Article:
At the core of this story, we have several interesting themes. The most obvious one, that we’ve already looked at in the plot breakdown, is the theme of good vs. evil. On the side of good, we have both an otherworldly presence of good and an earthly, human good. The unseen force of God or angels or whatever we want to call it is a driving force behind the actions of the good on the Earth. Clearly, the earthly good is imperfect, but ultimately is the tangible savior of this world. Without someone to enact the good in this world, the otherworldly good (in this story, at least) would be virtually impotent and powerless. The evil in this story is also both worldly and otherworldly, with a supernatural demonic force possessing otherwise good – or at least, generally okay – people and turning them into monstrous creatures with a bloodlust. Medieval practices of ridding the world of witchcraft and demons are the only answer in this story, but they seem to work, so I guess that’s a plus.

An interesting theme of The Shrine that was a bit deeper and more effective for me was the conflict between the old world and the new world. On one hand, we’ve got Carmen and her cohorts, with Blackberry devices, digital cameras, and modern technology. On the other, we’ve got rural townsfolk who butcher pigs the old fashioned way and see the influx of modernity as destructive. Urban vs. rural, old vs. new, civilized vs. uncivilized – however you frame it, it’s that theme we see often in horror where sometimes what we think we know may be wrong. We think we’ve moved beyond the barbarians and their archaic ways, but maybe we need those old-fashioned ways more than we know. And, maybe, the newer, better ways aren’t better at all.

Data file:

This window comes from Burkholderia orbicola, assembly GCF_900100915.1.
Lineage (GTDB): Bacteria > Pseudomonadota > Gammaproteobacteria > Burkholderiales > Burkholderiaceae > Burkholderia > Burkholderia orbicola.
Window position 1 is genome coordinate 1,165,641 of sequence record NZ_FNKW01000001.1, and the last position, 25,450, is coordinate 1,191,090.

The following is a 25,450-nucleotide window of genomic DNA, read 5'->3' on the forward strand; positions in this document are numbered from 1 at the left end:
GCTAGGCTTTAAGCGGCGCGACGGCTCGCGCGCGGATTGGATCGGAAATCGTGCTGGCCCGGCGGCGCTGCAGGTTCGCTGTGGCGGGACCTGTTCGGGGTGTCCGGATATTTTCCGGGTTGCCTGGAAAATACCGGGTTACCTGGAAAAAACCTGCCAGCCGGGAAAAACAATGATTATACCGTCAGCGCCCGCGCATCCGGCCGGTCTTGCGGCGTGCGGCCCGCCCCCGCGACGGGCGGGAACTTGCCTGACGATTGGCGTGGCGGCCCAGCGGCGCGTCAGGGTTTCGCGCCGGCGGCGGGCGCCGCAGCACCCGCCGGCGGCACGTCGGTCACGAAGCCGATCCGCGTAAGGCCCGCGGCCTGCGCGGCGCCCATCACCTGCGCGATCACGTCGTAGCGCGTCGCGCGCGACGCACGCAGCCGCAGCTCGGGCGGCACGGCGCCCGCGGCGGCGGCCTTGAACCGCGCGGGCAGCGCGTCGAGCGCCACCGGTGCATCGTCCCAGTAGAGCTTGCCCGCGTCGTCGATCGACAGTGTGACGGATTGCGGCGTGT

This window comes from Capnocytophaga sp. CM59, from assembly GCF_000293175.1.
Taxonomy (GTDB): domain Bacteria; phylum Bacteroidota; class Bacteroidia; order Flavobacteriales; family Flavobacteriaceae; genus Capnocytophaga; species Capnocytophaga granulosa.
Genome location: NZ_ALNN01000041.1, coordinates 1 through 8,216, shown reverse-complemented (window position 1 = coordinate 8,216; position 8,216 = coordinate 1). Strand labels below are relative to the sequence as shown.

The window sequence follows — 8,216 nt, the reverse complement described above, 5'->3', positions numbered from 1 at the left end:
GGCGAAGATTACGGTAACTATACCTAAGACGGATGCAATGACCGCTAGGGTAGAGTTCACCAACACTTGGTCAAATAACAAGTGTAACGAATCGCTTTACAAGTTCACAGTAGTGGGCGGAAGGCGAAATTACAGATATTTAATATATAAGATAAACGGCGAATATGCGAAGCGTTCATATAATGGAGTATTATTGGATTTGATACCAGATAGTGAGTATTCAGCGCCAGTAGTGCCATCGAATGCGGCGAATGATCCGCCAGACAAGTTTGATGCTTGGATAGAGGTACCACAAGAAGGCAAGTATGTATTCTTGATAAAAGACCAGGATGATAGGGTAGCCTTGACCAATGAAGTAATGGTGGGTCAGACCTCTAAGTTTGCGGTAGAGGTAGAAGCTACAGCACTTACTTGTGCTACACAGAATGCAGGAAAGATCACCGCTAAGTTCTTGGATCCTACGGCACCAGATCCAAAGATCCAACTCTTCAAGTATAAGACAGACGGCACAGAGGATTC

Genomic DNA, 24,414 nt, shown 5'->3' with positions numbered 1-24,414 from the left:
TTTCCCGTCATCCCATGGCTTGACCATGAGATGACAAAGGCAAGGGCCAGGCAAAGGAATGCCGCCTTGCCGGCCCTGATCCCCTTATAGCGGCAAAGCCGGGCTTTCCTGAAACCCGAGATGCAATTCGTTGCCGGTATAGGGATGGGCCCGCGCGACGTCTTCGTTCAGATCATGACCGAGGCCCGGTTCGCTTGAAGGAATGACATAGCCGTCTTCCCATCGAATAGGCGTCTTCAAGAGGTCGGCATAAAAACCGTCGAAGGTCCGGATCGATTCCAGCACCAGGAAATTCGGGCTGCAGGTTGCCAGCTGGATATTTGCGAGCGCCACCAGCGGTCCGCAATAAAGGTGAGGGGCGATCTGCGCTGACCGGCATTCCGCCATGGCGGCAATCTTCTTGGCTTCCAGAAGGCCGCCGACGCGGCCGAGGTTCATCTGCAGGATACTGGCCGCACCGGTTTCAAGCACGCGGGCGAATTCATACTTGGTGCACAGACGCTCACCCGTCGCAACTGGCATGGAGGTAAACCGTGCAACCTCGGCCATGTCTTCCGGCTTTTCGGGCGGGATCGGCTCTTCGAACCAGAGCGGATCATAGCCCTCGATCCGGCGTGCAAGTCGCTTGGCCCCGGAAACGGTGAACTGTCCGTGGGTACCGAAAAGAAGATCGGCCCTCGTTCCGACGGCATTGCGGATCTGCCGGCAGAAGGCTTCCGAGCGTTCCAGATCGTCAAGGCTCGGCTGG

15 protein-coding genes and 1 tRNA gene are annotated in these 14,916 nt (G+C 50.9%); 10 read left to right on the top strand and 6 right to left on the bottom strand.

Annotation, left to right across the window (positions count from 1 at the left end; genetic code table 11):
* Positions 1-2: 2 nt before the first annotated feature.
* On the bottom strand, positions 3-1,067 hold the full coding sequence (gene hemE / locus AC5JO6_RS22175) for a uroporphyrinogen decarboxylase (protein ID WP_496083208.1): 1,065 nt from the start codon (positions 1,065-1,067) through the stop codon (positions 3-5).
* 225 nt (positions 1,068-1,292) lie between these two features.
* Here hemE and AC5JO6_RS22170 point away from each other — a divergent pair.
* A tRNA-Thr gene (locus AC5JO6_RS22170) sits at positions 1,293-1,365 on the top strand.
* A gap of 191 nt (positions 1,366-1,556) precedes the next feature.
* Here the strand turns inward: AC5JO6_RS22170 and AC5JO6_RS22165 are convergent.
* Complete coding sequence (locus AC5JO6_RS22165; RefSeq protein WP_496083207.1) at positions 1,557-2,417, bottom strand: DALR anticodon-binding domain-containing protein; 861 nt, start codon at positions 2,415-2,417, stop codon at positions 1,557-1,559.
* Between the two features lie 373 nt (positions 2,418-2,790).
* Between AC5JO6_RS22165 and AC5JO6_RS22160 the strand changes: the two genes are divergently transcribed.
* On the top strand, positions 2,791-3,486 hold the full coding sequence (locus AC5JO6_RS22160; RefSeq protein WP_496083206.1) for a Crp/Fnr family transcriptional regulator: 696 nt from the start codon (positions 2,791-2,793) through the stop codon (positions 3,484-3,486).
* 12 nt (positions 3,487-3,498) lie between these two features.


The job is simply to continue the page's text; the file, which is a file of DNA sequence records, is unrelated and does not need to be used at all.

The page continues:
Both of these conflicts are thematic backdrops that create interesting tension and juxtaposition in this film, a film that begs for rewatches and deeper understanding. However, even if taking the film simply on its surface, it’s a fun ride and an entertaining watch. Thus, you shouldn’t be scared off by my desires to pull out deeper meaning if that’s not what you crave. Instead, you can simply watch and enjoy the entertaining unfolding of the story.

The long and the short of it is that Justin picked a winner here – and, a winner I’d never have learned of if he hadn’t “rekt” it to me. So, three cheers for Justin and three cheers for horror. Enjoy the rest of CINE-WEEN and this wonderful holiday season, friends!

Justin Harlan

Justin Harlan

Justin is not punk enough for Liam, nor does he have good enough taste in film for Liam. He's working on the latter, but not really the former. He runs The Farsighted and also writes over Cinapse and Rock on Philly. Don't dream it, be it.
Justin Harlan